In summary, for all these reasons, physics is an essential part of the educational system and of an advanced society. We therefore urge all governments to seek advice from physicists and other scientists on matters of science policy, and to be supportive of the science of Physics. This support can take many forms such as:
National programs to improve physics teaching at all levels of the educational system.
Building and maintaining strong departments in universities (and other academics institutions) with opportunities for grants to support research.
Scholarships and fellowships for both undergraduate and graduate students studying physics.
Adequate funding for national laboratories and the formation of new ones as appropriate
Funding and facilitating international activities and collaborations.
6. Resolution on Formation of the Working Group on Women in Physics
It is resolved that an IUPAP Working Group on women in Physics be formed. The mandate of the group shall be to:
- survey the present situation and report to the Council and the liaison committees suggest means to improve the situation for women in physics.
- suggest means to improve the situation for women in physics.
7. Resolution of the COUNCIL on the formation of a working group on neutron sources
This statement on the formation of a working group on neutron sources was adopted by the IUPAP Council and Chairs, September 1998.
The IUPAP Council notes the importance of neutron sources to many areas of science and technology and the usefulness of an ad-hoc meeting held earlier this year and brought together members of IUPAP Commissions, leaders of regional user groups and representatives of the involved organization.
The Council desires that this kind of meeting continue on an experimental basis to discuss issues including the need for new sources, upgrades to existing sources, availability, access, instrumentation requirements, long range planning and international coordination.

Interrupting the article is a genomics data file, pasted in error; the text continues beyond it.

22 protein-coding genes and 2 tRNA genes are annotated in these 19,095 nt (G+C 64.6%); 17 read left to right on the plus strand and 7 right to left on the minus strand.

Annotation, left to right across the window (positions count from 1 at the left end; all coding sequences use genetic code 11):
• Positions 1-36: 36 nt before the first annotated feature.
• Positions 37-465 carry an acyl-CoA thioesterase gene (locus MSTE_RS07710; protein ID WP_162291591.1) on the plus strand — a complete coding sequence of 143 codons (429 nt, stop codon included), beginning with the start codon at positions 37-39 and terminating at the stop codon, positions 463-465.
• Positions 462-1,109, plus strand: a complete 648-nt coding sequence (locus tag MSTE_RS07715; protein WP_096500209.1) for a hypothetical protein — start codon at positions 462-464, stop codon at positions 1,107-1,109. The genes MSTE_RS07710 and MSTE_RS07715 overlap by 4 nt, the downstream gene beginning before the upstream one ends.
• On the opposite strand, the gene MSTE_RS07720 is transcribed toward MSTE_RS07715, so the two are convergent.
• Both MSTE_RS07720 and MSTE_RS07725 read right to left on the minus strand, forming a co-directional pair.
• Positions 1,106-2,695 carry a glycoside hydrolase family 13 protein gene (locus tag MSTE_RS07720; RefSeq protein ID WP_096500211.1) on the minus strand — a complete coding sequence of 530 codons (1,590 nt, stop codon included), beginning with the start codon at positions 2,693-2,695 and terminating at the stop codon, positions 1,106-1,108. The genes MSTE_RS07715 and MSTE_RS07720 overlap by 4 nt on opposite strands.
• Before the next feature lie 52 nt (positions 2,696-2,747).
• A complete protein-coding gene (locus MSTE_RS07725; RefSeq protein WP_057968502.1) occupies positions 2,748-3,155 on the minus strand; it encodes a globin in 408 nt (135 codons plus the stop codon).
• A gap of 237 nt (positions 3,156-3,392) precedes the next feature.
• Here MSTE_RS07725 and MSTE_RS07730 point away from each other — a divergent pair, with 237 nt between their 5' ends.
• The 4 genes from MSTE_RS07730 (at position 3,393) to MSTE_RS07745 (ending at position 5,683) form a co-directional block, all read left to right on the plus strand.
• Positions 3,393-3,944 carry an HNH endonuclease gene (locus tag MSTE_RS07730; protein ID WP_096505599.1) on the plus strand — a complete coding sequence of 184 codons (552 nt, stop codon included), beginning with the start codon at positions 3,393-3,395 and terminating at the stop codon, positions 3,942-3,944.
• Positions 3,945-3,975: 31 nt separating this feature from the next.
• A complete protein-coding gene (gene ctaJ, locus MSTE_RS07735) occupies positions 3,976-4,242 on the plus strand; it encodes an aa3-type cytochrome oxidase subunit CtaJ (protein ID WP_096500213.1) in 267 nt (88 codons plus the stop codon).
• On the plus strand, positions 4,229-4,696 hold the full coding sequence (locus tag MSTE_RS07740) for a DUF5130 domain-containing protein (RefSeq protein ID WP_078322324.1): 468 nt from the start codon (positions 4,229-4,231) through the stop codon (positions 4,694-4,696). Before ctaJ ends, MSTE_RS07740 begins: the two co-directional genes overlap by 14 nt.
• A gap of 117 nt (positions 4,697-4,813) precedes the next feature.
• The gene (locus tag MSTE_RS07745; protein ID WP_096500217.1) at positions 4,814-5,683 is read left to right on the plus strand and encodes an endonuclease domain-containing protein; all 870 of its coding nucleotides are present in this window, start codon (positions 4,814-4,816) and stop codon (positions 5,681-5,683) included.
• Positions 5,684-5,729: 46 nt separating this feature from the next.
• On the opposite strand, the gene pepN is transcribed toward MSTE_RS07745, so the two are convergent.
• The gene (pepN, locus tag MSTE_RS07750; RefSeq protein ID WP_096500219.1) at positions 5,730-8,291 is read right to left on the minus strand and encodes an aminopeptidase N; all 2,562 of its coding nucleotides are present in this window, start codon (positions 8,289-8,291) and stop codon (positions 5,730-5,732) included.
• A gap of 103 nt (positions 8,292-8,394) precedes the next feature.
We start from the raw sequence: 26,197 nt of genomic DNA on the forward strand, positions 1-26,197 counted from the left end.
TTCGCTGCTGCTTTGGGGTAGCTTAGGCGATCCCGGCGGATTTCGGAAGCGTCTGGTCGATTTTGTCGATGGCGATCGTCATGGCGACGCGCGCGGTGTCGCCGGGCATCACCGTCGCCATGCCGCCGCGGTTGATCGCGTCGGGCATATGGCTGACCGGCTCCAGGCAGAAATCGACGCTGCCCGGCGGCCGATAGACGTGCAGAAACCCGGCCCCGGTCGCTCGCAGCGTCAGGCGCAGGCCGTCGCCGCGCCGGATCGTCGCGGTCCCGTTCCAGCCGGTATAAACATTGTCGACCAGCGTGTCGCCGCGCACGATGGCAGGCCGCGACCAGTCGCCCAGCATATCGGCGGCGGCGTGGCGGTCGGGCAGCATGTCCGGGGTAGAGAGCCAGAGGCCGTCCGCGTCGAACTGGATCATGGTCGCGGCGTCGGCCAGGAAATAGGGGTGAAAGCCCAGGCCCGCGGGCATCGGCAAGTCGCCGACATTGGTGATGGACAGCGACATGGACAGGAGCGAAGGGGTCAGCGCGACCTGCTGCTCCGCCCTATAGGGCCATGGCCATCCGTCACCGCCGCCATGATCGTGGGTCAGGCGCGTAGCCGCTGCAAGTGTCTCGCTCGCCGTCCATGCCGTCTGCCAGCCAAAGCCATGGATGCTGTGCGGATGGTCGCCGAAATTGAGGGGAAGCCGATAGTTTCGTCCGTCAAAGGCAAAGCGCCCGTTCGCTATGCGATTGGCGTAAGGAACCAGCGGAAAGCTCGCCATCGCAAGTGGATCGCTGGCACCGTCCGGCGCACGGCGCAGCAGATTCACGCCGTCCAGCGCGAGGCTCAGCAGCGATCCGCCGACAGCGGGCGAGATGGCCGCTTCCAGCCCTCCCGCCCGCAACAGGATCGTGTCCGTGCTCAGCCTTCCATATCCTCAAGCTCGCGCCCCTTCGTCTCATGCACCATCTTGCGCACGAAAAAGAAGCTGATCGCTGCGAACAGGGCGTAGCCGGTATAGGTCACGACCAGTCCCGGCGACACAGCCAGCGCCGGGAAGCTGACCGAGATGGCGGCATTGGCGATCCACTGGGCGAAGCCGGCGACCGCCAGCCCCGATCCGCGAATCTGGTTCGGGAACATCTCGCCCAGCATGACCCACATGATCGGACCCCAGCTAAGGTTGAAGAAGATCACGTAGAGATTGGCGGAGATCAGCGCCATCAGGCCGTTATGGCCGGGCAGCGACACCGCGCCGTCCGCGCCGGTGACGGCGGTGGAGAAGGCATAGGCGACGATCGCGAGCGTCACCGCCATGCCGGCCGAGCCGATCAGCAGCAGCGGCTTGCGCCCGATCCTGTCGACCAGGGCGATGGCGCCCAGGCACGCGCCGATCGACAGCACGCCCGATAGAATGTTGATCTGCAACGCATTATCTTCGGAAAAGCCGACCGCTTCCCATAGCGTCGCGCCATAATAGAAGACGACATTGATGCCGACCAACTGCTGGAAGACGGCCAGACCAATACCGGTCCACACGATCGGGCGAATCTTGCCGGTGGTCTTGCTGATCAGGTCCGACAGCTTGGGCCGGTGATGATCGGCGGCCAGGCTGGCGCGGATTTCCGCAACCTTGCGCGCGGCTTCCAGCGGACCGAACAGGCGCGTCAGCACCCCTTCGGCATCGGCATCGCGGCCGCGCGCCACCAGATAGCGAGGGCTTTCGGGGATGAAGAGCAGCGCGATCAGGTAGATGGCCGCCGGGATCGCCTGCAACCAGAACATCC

We recommend that on a rotating basis an annual meeting be held at the major regional conferences on condensed matter physics in Asia, Europe and North America. The meeting should include if possible chairs of IUPAP commissions C3, C5, C6, C8, C9, and C10, representatives of the regional neutron users groups, representatives of appropriate laboratories, and representatives of others involved organizations.
The IUPAP commission chairs should report tho the IUPAP Council in writing after each such meeting on issues that have risen and on any necessary actions that IUPAP should take to further progress in neutron science. To facilitate such meetings the council will make available the sum of CHF (Swiss francs) 5000 per year to help defray travel expenses for those unable to obtain sources of funding. R. Klein will organize the 1999 meeting in Europe and H. Sato the year 2000 meeting in Asia.
The Council will evaluate the usefulness of such meetings after two years.
Resolution on Major Facilities